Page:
Google's new "instant" search results turn into a blank screen when you enter certain forbidden terms. But why are terms like "lesbian" and "Latina" given this treatment? A Google employee has shed a little light on the situation.

The words are chosen by computer algorithm rather than human editors, according to a Google employee's help forum post unearthed by Brian Ries at the Daily Beast. Employee "Kelly F" said both the term itself and the search results are analyzed in deciding whether to filter results — and even blacklisted searches can be completed by simply hitting "Return:"

The algorithms we use to remove a prediction from autocomplete consider a variety of factors. Among other things, we exclude predictions for queries when the query itself appears to be pornographic, violent or hateful... Importantly, we also consider the search results themselves for given queries. So, if the results for a particular query seem pornographic, our algorithms may remove that query from autocomplete even if the query itself wouldn't otherwise violate our policies.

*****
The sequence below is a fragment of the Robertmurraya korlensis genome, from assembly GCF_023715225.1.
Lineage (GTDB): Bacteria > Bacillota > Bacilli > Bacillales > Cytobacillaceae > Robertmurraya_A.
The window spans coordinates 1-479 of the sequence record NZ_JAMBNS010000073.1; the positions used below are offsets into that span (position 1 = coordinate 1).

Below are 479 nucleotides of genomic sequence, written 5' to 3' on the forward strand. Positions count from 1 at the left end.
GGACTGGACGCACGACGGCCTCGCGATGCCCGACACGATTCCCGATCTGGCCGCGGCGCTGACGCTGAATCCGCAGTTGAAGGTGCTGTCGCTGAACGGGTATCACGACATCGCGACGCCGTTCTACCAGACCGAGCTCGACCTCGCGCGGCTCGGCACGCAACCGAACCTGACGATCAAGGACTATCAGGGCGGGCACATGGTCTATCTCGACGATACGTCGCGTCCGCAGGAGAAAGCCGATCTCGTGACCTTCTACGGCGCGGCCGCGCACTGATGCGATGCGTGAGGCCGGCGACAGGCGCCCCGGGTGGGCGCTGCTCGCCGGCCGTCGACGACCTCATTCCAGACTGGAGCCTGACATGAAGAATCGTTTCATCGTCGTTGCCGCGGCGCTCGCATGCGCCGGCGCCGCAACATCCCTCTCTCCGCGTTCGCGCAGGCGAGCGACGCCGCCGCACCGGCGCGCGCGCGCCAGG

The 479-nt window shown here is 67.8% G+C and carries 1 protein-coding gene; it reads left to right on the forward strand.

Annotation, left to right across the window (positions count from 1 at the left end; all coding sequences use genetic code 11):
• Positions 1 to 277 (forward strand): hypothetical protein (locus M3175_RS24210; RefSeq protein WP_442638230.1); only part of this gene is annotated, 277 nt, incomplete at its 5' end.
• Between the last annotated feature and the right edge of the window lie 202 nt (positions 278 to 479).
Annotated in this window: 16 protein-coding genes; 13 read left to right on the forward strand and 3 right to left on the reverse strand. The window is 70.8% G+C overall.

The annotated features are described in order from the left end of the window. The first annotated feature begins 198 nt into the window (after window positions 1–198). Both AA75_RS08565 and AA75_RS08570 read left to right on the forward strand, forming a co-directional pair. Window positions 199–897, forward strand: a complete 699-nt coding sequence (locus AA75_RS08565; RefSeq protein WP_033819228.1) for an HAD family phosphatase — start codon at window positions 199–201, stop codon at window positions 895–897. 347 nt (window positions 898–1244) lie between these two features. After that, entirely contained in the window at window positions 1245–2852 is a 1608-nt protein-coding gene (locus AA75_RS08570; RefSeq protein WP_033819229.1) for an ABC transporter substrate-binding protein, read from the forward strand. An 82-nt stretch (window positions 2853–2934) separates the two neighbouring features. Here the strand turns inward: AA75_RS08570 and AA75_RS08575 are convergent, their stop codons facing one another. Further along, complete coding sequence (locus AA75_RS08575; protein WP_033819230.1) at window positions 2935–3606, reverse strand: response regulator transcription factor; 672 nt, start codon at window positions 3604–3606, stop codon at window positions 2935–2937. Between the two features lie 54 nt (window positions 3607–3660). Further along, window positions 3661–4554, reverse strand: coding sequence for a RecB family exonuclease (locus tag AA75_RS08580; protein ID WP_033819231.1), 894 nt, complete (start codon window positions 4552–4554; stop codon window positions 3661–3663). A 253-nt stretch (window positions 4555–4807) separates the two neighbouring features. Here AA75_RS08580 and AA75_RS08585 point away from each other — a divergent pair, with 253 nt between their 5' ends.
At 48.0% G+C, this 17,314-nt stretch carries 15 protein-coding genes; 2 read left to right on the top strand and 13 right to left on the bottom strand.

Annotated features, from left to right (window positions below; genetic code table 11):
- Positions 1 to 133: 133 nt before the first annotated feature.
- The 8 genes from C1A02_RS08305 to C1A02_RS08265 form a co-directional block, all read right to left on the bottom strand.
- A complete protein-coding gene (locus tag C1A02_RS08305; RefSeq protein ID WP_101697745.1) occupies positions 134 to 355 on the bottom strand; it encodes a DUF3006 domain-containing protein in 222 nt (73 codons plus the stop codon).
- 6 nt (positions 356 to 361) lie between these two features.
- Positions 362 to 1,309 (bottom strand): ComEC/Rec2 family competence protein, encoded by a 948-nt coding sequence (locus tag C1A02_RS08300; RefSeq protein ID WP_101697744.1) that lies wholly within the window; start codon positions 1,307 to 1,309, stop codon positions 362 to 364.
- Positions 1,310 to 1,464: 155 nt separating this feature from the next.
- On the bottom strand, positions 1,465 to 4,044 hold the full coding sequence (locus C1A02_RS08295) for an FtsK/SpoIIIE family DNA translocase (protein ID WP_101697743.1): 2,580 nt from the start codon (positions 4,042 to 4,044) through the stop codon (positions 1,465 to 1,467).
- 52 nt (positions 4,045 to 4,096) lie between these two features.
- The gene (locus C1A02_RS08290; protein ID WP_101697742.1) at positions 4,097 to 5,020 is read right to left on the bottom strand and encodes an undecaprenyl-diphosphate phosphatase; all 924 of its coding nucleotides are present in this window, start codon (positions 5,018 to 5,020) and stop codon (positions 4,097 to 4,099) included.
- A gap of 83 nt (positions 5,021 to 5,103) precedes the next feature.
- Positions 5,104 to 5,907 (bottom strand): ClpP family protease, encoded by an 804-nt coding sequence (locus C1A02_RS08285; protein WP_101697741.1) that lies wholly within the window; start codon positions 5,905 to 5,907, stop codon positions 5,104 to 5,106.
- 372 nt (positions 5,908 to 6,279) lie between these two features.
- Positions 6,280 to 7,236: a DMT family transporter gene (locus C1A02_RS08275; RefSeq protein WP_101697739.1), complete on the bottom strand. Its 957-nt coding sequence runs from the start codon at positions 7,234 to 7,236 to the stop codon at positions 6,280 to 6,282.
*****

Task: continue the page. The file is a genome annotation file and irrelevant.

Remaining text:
This doesn't entirely explain things: None of the first page of results for "lesbian" are pornographic, unless you have an extremely jaded view of the syndicated TV series Xena: Warrior Princess. And, as the website CarnalNation points out, the word "dyke" is allowed past the filter. Though it's been reclaimed by many proud lesbians, the term certainly falls closer to Google's "hateful" standard than the more neutral "lesbian."

Yes, Google's block can be bypassed with a single keystroke. But if Google wants to get people addicted to Google Instant, it might consider making the user interface less schizophrenic and homophobic and more rational.

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